During the club’s initial years, members would wear uniforms to the meetings that they had put together on their own. Over time, what we now know as the club uniforms were defined and codified. Here is how Neil Cowan’s 1993 club history describes the development of the club’s uniforms:
Meeting regularly we displayed the latest acquisitions from the thrift stores and the enormous warehouses in downtown Los Angeles that exported used clothing overseas for remanufacturing. We liberated many a wool uniform shirt from the fate of becoming a rag rug by rummaging around in containers stacked high over our heads, filled with old uniforms worn by officers for years. It was tough work, but somebody had to do it. Meeting every two months sufficed to do our business of assembling various uniforms, and the sacred name of Dehner made its first appearance as a source for Police Boots. One member discovered the Dehner factory, which had a supply of unclaimed orders from motor officers, whose names were still in the boots in gold letters, and were sold for fifteen to twenty dollars a pair. Many of these pairs became what we now call the Universal Boot, size, 13EEE, one size fits all EZ on EZ off. Average sizes were not readily available, but soon we had the foundation of our uniform, Dehner Police Boots.
When a scion of a landed South Texas dynasty (a reference to one of our early members who was in fact a scion of a famous South Texas ranch dynasty) got binked by a female CHP for wearing frivolous bits of a uniform while riding buddy with a portly manguy it became imperative to find a way to wear a uniform without incurring the wrath of the constabulary. Creative spurts, which come so easily to Hollywood types, produced delectable combinations for our discriminating eye. As Disney had designed the LAPD (Los Angeles Police Dept.) uniform, we turned our attention to every motor officer we saw riding by on the streets. Many of those fine men must have wondered why we had such interest in them, but it was only for the selfless purpose of further refining our fashion sense. We settled on Navy Blue with lots of silver and gold scatter pins and adopted the patch of the State of California from the American Legion. In order to get patches, we had to fly to San Francisco and buy them at the Post Supply, but such hazardous duty was considered part of the responsibility of being in the B&B Corps. We bought uniforms alongside other cops in downtown uniform stores in Los Angeles, alas now no longer in business, and many of us fantasized about owning a uniform shop to better serve the Men In Blue and get them a better fit in the crotch. At that time the TV show, CHiPs, had not had its deleterious effect on the breeches of the motor officers and they still had a vestigious and flatter flare. We found red stripe at a trim shop and well they might have wondered at our constant parade to obtain six feet of the precious carmine ribbon for our breeches. Several members experimented with the Dehner Boots. Many preferred a smooth instep without laces, but it was decided to use the Motor Patrol Boot style of the LAPD and wear our tall Dehners with lacing on the instep. All agreed that the top should be as high as possible to the knee. Our badge made an appearance after a CHP officer left his cap with badge on the seat of a restaurant booth. We then surreptitiously had it duplicated, adding the words California B&B Corps.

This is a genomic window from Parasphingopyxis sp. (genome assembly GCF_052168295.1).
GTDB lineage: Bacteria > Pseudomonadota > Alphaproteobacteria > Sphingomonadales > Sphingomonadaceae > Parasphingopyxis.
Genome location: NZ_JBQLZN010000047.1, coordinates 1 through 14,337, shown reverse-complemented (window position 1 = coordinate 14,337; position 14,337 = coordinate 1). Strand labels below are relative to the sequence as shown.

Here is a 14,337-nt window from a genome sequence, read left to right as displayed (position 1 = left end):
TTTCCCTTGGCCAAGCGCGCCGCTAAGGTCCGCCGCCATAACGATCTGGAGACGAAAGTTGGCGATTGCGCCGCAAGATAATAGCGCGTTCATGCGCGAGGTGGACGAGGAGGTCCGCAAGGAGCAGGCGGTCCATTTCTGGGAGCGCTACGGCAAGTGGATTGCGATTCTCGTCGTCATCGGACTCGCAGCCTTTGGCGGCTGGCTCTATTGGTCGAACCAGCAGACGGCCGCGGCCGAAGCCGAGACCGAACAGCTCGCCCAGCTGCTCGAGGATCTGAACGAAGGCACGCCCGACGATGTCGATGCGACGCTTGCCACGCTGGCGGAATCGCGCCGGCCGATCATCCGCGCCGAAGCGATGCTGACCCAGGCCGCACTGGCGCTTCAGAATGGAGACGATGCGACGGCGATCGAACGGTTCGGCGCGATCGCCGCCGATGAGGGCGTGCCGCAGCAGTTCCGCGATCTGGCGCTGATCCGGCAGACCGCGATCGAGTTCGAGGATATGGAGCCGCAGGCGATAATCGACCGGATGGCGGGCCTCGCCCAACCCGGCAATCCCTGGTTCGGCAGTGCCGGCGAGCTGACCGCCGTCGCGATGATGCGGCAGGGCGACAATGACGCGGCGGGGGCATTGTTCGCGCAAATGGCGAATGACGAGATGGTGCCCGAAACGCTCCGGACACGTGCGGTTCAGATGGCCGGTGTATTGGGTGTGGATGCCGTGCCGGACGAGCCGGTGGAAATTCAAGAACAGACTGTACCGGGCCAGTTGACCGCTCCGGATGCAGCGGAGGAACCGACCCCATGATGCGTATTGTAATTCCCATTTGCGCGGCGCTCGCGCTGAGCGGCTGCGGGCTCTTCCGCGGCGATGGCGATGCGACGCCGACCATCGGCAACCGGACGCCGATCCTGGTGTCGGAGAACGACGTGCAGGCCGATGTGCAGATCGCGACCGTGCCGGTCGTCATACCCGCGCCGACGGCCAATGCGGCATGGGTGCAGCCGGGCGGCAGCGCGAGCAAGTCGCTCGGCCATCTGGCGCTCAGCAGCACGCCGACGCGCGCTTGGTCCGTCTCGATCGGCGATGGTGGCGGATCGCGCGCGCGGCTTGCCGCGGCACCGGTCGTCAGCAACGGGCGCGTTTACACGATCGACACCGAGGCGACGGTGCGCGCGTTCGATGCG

As the work on the uniform progressed, it became apparent that certain contingents were advocating parts of the uniform based on the fact
that they had already obtained that item at a significant savings. Thus it became necessary to codify the uniform and we embarked in 1973 upon the task of creating a Constitution to guide our fledgling organization and set the code of dress once and for all.
It must be said that in keeping with Disney’s involvement in the design of the uniform of the LAPD, our Constitution was for the most part written
in the magnificent wood paneled library of the home of such Hollywood luminaries as William Haines, Tallulah Bankhead and John Garfield and a B&B Officer (a reference to the Hollywood Hills home that founding member Neil Cowan owned at the time). Unfazed by our grandiose surroundings, we were nevertheless able to complete our work in a rapid year. A sample:
(k.) Highly polished silver whistle chain attached to right epaulet button with soundless whistle in right pocket at outside edge, shall be worn by all members. The burgeoning membership took relief in having a shopping list to complete the uniform, and the general mayhem of the meetings, exacerbated by each member being designated an officer, subsided into genteel Robert’s Rules of Order harmony. The uniforms that were defined and formally codified in the club constitution in the early 1970s are still worn today. The winter uniform, which was inspired by the uniform worn by LAPD motorcycle officers, is made of navy blue wool, with a long sleeve shirt worn with a tie and with breeches with a red stripe. The summer uniform, modeled on the CHP motor officer uniform, is made of tan wool with a short-sleeve shirt worn with an open collar, and tan breeches with a brown stripe. The uniforms are worn with the club badge, which features a flying wheel. Both uniforms are also worn with police duty gear and tall, highly polished Dehner- style motor boots. The club uniforms were modeled on police motor uniforms out of practical necessity because most of the early members rode motorcycles, in some cases, coveted Harley-Davidson Police Specials. Because of the boots and breeches that are signature components of the club’s uniforms, the club became known as the B&B and more formally, the California B&B Corps.
Early members turned out in the formal dress blue uniform.
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